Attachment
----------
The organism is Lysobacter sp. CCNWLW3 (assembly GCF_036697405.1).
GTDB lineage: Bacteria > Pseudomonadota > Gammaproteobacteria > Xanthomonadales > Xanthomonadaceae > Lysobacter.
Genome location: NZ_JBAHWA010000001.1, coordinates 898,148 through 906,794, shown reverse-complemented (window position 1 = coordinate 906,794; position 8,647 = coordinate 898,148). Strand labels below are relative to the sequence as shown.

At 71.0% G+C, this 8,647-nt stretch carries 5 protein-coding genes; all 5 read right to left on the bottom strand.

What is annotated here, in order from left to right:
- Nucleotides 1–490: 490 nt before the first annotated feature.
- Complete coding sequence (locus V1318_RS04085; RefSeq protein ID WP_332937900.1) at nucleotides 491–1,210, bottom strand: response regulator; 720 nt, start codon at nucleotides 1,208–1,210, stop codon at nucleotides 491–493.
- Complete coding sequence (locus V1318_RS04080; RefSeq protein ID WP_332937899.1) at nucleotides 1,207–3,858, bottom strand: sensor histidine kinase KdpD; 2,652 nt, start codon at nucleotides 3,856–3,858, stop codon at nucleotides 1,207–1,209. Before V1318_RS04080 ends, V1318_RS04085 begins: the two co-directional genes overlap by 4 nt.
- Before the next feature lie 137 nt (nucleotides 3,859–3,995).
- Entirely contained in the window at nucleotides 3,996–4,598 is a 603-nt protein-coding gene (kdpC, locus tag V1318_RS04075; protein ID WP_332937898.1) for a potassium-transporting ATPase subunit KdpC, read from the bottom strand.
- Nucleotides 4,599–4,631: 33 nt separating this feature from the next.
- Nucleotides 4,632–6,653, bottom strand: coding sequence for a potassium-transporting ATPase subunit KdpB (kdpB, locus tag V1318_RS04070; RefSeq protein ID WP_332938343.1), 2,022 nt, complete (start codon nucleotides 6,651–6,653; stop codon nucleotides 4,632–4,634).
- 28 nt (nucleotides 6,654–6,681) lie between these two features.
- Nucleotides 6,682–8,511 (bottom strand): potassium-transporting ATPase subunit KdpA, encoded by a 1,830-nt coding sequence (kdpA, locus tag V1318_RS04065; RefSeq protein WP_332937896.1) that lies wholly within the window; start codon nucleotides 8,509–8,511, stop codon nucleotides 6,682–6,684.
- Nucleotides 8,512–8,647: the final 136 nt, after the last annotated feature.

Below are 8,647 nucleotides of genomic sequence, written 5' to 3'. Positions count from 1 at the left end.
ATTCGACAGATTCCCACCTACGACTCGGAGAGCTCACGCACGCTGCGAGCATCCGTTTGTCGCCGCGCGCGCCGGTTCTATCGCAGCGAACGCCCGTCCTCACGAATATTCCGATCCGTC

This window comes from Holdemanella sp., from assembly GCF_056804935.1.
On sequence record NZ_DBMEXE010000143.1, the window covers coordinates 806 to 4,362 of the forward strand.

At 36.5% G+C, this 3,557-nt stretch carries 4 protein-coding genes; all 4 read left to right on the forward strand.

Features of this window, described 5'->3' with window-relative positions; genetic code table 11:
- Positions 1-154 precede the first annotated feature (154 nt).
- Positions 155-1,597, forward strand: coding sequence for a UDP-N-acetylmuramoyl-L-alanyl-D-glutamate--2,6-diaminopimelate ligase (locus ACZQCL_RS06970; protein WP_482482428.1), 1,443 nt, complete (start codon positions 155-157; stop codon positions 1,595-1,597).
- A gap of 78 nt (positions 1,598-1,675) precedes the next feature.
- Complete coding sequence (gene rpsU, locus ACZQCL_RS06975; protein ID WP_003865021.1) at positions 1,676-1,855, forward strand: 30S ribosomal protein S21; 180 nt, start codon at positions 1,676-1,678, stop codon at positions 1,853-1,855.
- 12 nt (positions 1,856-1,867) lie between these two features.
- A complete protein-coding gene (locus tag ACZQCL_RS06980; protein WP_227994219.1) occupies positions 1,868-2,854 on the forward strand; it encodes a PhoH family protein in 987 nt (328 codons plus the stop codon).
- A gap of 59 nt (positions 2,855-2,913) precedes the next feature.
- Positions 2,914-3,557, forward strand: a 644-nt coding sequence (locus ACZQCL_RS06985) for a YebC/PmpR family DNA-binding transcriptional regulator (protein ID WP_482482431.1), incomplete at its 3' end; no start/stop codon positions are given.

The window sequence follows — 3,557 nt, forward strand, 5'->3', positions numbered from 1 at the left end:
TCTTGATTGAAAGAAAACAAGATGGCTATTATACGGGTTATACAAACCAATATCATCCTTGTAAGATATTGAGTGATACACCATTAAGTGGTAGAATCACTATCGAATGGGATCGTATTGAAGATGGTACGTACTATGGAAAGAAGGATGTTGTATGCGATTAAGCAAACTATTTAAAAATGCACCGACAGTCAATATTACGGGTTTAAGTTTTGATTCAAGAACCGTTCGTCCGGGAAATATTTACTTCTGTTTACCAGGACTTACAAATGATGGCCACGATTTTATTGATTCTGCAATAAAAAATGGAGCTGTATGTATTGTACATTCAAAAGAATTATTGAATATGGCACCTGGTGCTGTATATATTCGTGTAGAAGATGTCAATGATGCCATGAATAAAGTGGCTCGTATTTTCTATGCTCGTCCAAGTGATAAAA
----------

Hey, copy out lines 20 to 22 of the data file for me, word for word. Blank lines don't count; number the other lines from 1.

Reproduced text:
At 36.5% G+C, this 3,557-nt stretch carries 4 protein-coding genes; all 4 read left to right on the forward strand.

Features of this window, described 5'->3' with window-relative positions; genetic code table 11:
- Positions 1-154 precede the first annotated feature (154 nt).